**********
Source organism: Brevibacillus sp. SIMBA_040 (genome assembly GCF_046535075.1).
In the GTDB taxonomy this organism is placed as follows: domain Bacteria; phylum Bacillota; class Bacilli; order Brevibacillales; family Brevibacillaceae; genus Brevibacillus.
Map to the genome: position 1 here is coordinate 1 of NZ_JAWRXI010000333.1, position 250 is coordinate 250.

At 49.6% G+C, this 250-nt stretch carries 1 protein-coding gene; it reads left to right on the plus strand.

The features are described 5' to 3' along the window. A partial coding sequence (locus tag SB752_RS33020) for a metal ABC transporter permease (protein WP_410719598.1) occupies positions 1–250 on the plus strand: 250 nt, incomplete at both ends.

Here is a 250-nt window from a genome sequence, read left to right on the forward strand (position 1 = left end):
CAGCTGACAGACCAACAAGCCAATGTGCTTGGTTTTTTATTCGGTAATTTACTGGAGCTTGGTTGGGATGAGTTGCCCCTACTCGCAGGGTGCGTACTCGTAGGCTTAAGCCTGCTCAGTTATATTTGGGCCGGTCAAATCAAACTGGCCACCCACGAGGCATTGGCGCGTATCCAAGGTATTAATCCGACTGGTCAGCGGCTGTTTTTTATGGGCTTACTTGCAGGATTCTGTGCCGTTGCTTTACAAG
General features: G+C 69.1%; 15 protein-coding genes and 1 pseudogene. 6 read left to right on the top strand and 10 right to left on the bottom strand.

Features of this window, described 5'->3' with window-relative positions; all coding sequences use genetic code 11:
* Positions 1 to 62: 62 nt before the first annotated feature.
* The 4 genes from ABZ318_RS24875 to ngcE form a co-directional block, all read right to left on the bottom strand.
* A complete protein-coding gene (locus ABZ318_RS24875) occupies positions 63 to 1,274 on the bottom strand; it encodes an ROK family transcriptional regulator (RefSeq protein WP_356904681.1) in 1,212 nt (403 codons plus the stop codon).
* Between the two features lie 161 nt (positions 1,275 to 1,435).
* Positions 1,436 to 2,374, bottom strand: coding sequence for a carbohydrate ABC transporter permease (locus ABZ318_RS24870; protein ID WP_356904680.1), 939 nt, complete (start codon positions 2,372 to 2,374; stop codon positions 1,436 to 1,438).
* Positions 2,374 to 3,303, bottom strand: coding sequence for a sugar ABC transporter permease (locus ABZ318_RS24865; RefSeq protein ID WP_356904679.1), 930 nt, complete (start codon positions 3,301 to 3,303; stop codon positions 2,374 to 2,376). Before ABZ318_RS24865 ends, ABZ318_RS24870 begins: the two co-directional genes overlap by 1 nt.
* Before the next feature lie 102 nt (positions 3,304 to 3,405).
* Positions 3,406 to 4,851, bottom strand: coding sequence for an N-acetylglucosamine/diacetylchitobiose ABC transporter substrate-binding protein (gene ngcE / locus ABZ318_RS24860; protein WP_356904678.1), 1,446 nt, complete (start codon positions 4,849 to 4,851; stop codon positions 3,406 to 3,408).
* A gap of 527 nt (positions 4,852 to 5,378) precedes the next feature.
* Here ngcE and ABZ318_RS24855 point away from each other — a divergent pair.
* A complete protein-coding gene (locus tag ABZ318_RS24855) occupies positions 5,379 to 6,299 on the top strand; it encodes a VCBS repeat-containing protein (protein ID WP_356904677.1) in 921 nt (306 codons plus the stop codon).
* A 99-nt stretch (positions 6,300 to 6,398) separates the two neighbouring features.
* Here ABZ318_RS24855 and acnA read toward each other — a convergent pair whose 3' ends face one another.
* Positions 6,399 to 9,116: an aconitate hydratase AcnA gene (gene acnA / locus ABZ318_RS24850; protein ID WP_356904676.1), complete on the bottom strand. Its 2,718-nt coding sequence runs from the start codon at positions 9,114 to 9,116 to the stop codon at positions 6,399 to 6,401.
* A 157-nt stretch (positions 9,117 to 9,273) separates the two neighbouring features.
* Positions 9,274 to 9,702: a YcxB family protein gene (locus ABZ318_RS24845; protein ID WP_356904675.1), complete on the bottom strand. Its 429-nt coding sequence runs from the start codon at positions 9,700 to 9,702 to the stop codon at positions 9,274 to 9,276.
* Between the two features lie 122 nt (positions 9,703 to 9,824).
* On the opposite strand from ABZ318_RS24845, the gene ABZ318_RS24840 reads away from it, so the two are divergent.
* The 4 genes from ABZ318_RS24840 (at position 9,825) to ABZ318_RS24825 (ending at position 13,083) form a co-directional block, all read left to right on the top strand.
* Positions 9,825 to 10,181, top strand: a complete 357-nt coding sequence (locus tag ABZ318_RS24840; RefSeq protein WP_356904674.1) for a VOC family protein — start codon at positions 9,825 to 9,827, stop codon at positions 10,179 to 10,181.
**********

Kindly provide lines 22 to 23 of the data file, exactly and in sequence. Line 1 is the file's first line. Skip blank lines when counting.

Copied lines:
* Here ABZ318_RS24855 and acnA read toward each other — a convergent pair whose 3' ends face one another.
* Positions 6,399 to 9,116: an aconitate hydratase AcnA gene (gene acnA / locus ABZ318_RS24850; protein ID WP_356904676.1), complete on the bottom strand. Its 2,718-nt coding sequence runs from the start codon at positions 9,114 to 9,116 to the stop codon at positions 6,399 to 6,401.